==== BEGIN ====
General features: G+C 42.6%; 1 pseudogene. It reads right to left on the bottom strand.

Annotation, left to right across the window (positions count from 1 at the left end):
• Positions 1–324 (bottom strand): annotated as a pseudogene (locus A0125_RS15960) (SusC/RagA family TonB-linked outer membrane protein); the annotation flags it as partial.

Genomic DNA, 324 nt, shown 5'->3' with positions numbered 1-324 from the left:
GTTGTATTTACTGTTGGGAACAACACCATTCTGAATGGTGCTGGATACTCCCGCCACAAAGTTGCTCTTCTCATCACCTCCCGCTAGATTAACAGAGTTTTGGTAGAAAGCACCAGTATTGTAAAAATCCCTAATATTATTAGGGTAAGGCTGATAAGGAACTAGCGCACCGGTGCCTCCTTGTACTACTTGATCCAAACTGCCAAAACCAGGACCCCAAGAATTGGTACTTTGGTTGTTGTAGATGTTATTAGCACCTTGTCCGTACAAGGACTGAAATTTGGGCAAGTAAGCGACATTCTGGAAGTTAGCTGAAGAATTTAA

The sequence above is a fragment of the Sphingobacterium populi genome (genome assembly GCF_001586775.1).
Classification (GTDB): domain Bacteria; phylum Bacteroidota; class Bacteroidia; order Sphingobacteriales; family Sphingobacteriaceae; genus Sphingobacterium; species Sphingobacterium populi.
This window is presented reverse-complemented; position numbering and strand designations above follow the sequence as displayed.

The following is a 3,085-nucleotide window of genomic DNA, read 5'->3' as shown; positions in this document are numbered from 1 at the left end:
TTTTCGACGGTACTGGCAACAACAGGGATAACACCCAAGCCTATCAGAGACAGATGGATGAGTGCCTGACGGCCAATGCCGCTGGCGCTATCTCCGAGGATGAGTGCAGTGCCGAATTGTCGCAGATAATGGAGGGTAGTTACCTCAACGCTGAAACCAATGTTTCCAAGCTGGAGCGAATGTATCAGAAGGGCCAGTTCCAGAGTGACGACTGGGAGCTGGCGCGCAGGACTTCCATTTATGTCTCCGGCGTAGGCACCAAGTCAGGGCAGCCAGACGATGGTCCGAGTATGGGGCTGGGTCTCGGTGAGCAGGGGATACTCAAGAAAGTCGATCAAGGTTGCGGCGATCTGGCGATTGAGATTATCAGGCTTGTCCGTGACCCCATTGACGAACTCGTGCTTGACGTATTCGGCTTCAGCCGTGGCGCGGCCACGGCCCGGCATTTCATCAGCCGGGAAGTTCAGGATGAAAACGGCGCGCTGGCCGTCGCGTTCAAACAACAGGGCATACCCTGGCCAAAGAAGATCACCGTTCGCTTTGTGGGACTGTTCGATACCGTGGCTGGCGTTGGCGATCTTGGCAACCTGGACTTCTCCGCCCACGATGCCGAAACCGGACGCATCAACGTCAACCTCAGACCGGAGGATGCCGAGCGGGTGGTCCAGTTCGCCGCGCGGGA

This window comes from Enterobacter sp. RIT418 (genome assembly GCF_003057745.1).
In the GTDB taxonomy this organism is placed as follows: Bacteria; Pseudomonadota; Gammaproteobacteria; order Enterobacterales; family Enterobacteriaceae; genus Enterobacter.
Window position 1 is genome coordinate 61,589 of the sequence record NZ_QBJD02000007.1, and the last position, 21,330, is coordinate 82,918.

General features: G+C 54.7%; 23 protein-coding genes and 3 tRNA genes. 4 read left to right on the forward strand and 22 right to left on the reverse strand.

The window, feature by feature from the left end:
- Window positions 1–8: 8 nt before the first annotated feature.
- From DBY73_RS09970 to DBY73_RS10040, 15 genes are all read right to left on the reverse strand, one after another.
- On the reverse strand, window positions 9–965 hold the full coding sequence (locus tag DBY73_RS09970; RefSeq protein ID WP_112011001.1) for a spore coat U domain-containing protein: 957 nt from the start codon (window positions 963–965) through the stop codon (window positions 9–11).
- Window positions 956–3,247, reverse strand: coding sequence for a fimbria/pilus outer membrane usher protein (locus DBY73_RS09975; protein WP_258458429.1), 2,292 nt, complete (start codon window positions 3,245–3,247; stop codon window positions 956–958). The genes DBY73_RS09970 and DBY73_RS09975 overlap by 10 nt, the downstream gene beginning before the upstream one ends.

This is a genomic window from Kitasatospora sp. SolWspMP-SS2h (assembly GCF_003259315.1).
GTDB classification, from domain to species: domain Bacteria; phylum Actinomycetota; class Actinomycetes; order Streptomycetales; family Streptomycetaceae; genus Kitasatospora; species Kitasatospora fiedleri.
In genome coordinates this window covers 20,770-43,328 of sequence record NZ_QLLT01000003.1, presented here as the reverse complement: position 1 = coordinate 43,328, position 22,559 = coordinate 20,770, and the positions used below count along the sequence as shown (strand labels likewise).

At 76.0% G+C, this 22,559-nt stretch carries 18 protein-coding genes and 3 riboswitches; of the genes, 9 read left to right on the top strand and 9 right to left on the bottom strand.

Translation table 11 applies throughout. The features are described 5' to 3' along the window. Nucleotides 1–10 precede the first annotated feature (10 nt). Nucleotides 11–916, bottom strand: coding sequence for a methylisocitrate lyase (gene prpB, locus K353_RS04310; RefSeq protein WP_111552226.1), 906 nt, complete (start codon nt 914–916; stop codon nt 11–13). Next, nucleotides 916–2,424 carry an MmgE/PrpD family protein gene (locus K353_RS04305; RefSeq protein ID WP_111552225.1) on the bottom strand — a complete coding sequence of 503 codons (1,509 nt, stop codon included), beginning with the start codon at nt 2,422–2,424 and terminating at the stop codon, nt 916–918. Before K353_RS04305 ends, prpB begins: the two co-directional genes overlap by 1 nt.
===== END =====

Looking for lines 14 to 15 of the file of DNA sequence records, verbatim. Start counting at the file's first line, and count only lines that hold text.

General features: G+C 54.7%; 23 protein-coding genes and 3 tRNA genes. 4 read left to right on the forward strand and 22 right to left on the reverse strand.

The window, feature by feature from the left end: